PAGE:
However, since that has not and will not happen, I have a very important question that hasn't been asked yet on this thread. This goes for righties and lefties alike. Supposing Bush invaded Iraq with the intent of securing a large oil reserve for 'democratic control', is this a bad thing? In other words, if Iraq democratization succeeds as best it can, are we better off as a country to buy our oil from them instead of SA?

I'm not sure myself.

Supposing Bush invaded Iraq with the intent of securing a large oil reserve for 'democratic control', is this a bad thing? In other words, if Iraq democratization succeeds as best it can, are we better off as a country to buy our oil from them instead of SA?

Define 'democratic control'.

I would say Yes!!!, in that we can buy all the oil we need on the open market and that the US, Canada and Mexico can probably produce all the Oil we need in case of emergency.

PS. Reducing US Oil consumption by 20 t0 30% should not be all that dificult since 2/3 of our oil consumption is for transportation.

if Iraq democratization succeeds as best it can, are we better off as a country to buy our oil from them instead of SA?

No. There is really no difference. SA will simply sell its oil to those who previously bought Iraqi oil. It's all the same.

heet: Supposing Bush invaded Iraq with the intent of securing a large oil reserve for 'democratic control', is this a bad thing?

It would be a hard thing to believe, as the Bush administration were - at best - publicly unsupportive of keeping the Venezualan oil reserve under democratic control.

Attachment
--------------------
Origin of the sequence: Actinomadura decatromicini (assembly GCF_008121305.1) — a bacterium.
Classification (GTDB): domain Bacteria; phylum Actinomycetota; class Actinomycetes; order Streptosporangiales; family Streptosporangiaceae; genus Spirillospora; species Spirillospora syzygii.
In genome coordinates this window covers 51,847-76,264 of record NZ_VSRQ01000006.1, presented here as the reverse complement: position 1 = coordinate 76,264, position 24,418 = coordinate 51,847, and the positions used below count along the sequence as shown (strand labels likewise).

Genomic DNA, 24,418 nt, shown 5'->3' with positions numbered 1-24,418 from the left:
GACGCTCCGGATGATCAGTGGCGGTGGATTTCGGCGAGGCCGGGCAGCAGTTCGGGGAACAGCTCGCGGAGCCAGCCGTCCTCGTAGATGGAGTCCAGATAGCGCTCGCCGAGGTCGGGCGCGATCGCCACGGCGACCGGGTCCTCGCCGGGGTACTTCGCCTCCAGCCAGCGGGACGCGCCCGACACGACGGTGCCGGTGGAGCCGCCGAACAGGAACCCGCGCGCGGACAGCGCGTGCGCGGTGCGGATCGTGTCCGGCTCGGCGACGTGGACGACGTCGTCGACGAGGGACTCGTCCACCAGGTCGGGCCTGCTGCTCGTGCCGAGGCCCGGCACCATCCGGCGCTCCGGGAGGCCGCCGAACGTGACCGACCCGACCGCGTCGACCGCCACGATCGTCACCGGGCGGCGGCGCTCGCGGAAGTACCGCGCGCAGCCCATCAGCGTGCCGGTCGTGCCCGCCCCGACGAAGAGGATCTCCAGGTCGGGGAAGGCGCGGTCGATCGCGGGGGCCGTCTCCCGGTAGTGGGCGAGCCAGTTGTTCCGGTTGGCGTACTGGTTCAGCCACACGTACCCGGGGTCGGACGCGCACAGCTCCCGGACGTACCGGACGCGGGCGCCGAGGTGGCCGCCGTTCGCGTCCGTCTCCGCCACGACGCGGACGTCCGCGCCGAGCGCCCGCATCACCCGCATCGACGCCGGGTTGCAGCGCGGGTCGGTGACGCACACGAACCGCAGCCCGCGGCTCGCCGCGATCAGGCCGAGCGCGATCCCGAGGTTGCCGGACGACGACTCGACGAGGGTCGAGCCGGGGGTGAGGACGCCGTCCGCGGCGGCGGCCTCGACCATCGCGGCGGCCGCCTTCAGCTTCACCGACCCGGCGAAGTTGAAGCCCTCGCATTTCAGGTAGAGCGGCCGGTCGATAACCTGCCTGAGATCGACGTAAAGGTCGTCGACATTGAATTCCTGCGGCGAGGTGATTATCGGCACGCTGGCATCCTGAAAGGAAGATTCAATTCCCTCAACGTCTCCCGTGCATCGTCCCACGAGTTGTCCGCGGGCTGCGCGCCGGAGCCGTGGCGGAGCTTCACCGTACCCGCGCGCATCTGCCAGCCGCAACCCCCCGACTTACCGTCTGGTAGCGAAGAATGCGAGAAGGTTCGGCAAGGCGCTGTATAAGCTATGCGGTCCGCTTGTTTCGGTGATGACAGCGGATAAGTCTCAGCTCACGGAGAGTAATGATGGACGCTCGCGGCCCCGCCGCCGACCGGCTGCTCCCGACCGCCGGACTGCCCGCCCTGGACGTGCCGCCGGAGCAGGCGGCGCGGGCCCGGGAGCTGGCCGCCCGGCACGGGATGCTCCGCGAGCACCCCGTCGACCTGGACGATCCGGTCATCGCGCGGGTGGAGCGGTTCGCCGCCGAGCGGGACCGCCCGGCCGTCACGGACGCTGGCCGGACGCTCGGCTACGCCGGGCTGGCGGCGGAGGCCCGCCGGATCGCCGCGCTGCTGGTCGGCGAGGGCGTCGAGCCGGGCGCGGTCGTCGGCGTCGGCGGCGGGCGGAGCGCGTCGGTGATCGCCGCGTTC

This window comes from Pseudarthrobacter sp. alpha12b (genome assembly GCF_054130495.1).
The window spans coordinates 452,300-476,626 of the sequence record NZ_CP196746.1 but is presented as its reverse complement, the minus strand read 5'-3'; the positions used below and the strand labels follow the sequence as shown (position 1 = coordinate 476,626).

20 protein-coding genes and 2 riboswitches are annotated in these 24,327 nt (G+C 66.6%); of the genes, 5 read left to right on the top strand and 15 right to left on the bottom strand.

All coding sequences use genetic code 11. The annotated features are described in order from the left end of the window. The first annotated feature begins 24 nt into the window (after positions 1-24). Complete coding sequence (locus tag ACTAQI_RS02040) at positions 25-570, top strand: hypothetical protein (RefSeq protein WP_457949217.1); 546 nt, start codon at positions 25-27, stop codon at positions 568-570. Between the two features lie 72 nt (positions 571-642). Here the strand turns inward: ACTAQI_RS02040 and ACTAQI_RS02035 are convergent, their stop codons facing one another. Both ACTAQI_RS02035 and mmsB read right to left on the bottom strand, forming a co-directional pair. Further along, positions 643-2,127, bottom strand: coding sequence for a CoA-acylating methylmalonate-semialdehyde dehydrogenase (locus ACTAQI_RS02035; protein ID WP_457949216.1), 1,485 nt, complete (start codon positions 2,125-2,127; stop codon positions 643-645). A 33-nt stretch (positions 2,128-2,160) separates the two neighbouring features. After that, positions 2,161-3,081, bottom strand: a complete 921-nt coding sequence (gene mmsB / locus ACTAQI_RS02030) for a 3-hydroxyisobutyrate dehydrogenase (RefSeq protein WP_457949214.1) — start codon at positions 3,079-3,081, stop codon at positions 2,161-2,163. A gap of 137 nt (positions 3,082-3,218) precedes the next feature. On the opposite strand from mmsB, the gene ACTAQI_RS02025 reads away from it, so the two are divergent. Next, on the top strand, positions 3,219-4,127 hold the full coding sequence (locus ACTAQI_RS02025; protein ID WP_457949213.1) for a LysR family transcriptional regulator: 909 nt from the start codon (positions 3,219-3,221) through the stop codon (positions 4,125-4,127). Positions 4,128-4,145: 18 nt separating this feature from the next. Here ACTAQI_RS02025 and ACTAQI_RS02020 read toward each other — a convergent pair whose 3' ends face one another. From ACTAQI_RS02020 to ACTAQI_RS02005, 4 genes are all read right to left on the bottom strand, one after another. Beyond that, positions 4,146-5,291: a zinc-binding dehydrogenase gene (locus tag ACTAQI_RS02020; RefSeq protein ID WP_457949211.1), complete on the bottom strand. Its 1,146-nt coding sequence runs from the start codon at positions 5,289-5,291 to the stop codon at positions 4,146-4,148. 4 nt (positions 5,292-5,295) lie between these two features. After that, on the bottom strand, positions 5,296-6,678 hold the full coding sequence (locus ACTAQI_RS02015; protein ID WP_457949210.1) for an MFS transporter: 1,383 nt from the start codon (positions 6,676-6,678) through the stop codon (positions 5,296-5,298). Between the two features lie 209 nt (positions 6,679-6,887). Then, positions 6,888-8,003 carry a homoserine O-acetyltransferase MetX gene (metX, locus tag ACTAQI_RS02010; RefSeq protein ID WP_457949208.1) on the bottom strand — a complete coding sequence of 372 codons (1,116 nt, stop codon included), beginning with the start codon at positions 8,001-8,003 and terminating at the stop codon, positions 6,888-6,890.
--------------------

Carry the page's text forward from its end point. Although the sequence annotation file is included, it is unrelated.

I read somewhere that people that people who believe the US invaded "because of the oil" should ponder on why the following is not a paradox:

1) The US didn't invade Iraq because of the oil

2) If there was no oil in Iraq, the US wouldn't have invaded Iraq

clue

Yep, victor, Wolfowitz pretty much let the cat out of the bag on that one.

What part of that 'paradox' do you believe isn't dealt with in the post?

Bernard,
My understanding is that the oil is not all the same. Different oilfields have different chemical specifications, which translate into different kinds of refining plants, equipment, and layouts. This isn't my field--it's my father's--but my understanding is that the refinary has to be expensively rejiggered to process a different crude. So the US (or rather, US companies) can't simply switch to a politically convenient source. Or, rather, it can switch, but it's damn expensive and takes a long time.

(Happy Jack's link was so comprehensive as to be difficult to use, so if I'm getting this wrong, I apologize.)

"No. There is really no difference. SA will simply sell its oil to those who previously bought Iraqi oil. It's all the same."

I don't know. If we are approaching some production limits, because of reserves or capacity, what country sells to which country could have geopolitical implications. If Japan is getting its oil from SA, Japan will have an interest in the stability of SA. If SA goes offline, it is not automatic that Japan could find an equal replacement source at even a higher price.

Jes:'It would be a hard thing to believe, as the Bush administration were - at best - publicly unsupportive of keeping the Venezualan oil reserve under democratic control.'

That is a very good point.

However, in my original question I was taking the view that the admin is to be taken seriously.

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More information on this transaction if we get your request.

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Alh. Chikezie David
Co-Sec.